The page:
I wish to add a few words on behavior.  In terms of food, Israelis find it perfectly normal to eat vegetables for breakfast and a large lunch, not dinner. In terms of main dishes, alongside the usual carnivores, Israel has the highest percentage of vegans in the world, which is good news for travelling vegetarians. In terms of travel, due to the limited size of the country, even those who own cars often choose to travel to another city by bus if not train.  Intercity flights are generally not practical. Israelis, even those try to ignore it, are addicted to the news.  No news is truly good news here but unfortunately all too rare. Hebrew being of limited value outside of Israel and a few spots in the United States, Thailand and Turkey, just about all Israelis know English, albeit not quite as well as they think they do. They happily apply this language skill in helping stranded tourists and ordering items from the Internet.

Granted, some countries share part of these behaviors but Israel is still a unique experience for a visitor.

Monday, March 19, 2018

The counter French revolution

In the eyes of many historians, the French Revolution of 1789 was the trigger for the most powerful ideological agent of change in recent centuries, nationalism.  It spread from Europe reaching Asia in the mid-20th century and created massive change throughout the world. Before it, people identified with their region, religion or social class.  After it, people gradually began to identify and be loyal to a nation, which included others of different regions, religions or social classes.  In other words, nationalism at its source was an inclusive force. Traditional nationalism aimed to welcome people to its large fold as much as local tensions and geography allowed.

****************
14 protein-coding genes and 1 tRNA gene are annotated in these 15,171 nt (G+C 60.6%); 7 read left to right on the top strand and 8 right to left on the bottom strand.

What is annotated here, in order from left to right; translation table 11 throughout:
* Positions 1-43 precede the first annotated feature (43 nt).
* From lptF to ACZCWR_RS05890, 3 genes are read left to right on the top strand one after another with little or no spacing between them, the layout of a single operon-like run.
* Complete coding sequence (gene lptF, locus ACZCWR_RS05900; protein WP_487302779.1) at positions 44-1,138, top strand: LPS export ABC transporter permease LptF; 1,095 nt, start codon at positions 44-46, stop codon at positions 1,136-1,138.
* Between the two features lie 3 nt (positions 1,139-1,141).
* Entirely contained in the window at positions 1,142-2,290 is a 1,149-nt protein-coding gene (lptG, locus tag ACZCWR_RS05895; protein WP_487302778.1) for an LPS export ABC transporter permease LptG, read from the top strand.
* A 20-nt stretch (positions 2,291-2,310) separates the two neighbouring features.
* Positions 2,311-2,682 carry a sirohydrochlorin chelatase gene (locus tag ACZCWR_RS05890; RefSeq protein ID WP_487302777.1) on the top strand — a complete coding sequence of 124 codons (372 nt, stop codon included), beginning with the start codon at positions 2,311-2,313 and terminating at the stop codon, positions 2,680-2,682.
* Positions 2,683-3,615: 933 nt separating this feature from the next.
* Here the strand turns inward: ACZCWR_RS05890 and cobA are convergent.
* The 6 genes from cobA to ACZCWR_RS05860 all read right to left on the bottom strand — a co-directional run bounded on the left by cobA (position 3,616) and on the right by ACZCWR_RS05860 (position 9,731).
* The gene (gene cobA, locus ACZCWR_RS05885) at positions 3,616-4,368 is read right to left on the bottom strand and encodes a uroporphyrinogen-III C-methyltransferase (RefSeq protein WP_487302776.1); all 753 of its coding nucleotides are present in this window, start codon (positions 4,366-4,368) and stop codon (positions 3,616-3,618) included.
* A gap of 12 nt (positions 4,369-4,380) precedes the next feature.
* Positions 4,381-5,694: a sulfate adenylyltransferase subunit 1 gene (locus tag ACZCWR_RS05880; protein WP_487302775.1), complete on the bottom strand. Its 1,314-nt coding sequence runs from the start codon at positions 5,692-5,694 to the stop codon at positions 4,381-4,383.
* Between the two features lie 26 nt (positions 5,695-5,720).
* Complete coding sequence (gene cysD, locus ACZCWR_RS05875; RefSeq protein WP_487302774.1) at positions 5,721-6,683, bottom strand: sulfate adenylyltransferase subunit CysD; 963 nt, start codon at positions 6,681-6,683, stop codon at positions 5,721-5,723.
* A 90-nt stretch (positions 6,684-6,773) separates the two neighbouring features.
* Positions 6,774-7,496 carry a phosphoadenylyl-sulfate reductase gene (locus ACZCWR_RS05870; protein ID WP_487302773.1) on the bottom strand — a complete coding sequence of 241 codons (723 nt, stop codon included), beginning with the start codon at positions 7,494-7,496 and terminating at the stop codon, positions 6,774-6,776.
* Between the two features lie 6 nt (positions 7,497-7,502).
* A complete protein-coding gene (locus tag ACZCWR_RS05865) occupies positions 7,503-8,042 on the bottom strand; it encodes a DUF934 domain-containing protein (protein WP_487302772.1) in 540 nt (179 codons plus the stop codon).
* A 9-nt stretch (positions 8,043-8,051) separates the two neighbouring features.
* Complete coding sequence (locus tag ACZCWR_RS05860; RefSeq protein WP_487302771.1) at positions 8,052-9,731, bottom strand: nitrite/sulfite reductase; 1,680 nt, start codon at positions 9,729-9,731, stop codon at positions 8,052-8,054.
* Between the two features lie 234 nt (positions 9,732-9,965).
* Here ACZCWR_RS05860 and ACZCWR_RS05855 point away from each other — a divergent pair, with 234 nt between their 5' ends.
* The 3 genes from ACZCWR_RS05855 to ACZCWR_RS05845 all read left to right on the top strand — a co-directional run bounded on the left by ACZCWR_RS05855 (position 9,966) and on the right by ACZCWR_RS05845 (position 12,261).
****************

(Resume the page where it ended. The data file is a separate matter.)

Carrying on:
In the last 20 years, nationalism has not disappeared but seemingly taken on an inverse direction: it defines nations by rejecting others, especially their culture and values. Whether as a reaction to countries becoming ethnically heterogenic or the need of politicians to attain and hold on to power, today’s nationalism is extremely xenophobic, rejecting anybody or any value considering alien. Trump openly espouses “America First” and wants to deport the largest immigrant group in the country, regardless of their contribution to the country.  Putin rejects any Western political values and oppresses and discriminates against minorities. Erdogan promotes a Turkish and religious agenda, openly crushing any laic or European-oriented opposition. These are only the most prominent of the new populist leaders. What is significant is not their existence but their popularity.  While for support these and similar leaders is far from 100%, they have all been elected with respectable majorities.  In other words, their restrictive world view reflects that of their voters.  It is an “us against them” world.